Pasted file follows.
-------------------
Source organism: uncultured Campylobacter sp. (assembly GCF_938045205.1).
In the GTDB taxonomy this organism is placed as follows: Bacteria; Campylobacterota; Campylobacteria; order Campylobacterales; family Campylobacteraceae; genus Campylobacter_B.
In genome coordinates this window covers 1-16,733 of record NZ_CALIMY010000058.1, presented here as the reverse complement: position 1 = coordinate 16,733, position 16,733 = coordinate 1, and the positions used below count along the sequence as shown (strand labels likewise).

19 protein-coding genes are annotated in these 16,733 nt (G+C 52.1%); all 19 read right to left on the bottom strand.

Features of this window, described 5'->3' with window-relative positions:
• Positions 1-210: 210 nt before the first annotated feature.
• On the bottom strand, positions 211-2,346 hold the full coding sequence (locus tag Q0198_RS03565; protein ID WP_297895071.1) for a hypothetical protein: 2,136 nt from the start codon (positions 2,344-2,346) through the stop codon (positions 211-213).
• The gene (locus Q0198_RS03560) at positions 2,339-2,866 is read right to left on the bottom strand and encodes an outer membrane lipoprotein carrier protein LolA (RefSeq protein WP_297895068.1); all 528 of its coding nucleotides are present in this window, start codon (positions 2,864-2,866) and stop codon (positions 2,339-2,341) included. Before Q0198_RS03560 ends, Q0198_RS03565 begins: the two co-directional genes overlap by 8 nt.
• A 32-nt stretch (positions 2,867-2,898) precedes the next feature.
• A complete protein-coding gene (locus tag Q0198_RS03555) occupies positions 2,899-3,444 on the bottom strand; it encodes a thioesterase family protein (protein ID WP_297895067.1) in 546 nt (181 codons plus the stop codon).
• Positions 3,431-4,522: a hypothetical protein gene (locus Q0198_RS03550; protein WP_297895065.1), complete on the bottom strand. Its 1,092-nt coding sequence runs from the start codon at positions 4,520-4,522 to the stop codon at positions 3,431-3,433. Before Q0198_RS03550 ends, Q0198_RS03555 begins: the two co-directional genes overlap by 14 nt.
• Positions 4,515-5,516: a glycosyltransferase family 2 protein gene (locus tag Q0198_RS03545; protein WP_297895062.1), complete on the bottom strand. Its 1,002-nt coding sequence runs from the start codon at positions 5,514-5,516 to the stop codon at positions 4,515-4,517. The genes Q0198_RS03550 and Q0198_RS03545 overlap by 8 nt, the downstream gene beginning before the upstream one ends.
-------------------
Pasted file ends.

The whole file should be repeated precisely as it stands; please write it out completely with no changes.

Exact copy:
Source organism: uncultured Campylobacter sp. (assembly GCF_938045205.1).
In the GTDB taxonomy this organism is placed as follows: Bacteria; Campylobacterota; Campylobacteria; order Campylobacterales; family Campylobacteraceae; genus Campylobacter_B.
In genome coordinates this window covers 1-16,733 of record NZ_CALIMY010000058.1, presented here as the reverse complement: position 1 = coordinate 16,733, position 16,733 = coordinate 1, and the positions used below count along the sequence as shown (strand labels likewise).

19 protein-coding genes are annotated in these 16,733 nt (G+C 52.1%); all 19 read right to left on the bottom strand.

Features of this window, described 5'->3' with window-relative positions:
• Positions 1-210: 210 nt before the first annotated feature.
• On the bottom strand, positions 211-2,346 hold the full coding sequence (locus tag Q0198_RS03565; protein ID WP_297895071.1) for a hypothetical protein: 2,136 nt from the start codon (positions 2,344-2,346) through the stop codon (positions 211-213).
• The gene (locus Q0198_RS03560) at positions 2,339-2,866 is read right to left on the bottom strand and encodes an outer membrane lipoprotein carrier protein LolA (RefSeq protein WP_297895068.1); all 528 of its coding nucleotides are present in this window, start codon (positions 2,864-2,866) and stop codon (positions 2,339-2,341) included. Before Q0198_RS03560 ends, Q0198_RS03565 begins: the two co-directional genes overlap by 8 nt.
• A 32-nt stretch (positions 2,867-2,898) precedes the next feature.
• A complete protein-coding gene (locus tag Q0198_RS03555) occupies positions 2,899-3,444 on the bottom strand; it encodes a thioesterase family protein (protein ID WP_297895067.1) in 546 nt (181 codons plus the stop codon).
• Positions 3,431-4,522: a hypothetical protein gene (locus Q0198_RS03550; protein WP_297895065.1), complete on the bottom strand. Its 1,092-nt coding sequence runs from the start codon at positions 4,520-4,522 to the stop codon at positions 3,431-3,433. Before Q0198_RS03550 ends, Q0198_RS03555 begins: the two co-directional genes overlap by 14 nt.
• Positions 4,515-5,516: a glycosyltransferase family 2 protein gene (locus tag Q0198_RS03545; protein WP_297895062.1), complete on the bottom strand. Its 1,002-nt coding sequence runs from the start codon at positions 5,514-5,516 to the stop codon at positions 4,515-4,517. The genes Q0198_RS03550 and Q0198_RS03545 overlap by 8 nt, the downstream gene beginning before the upstream one ends.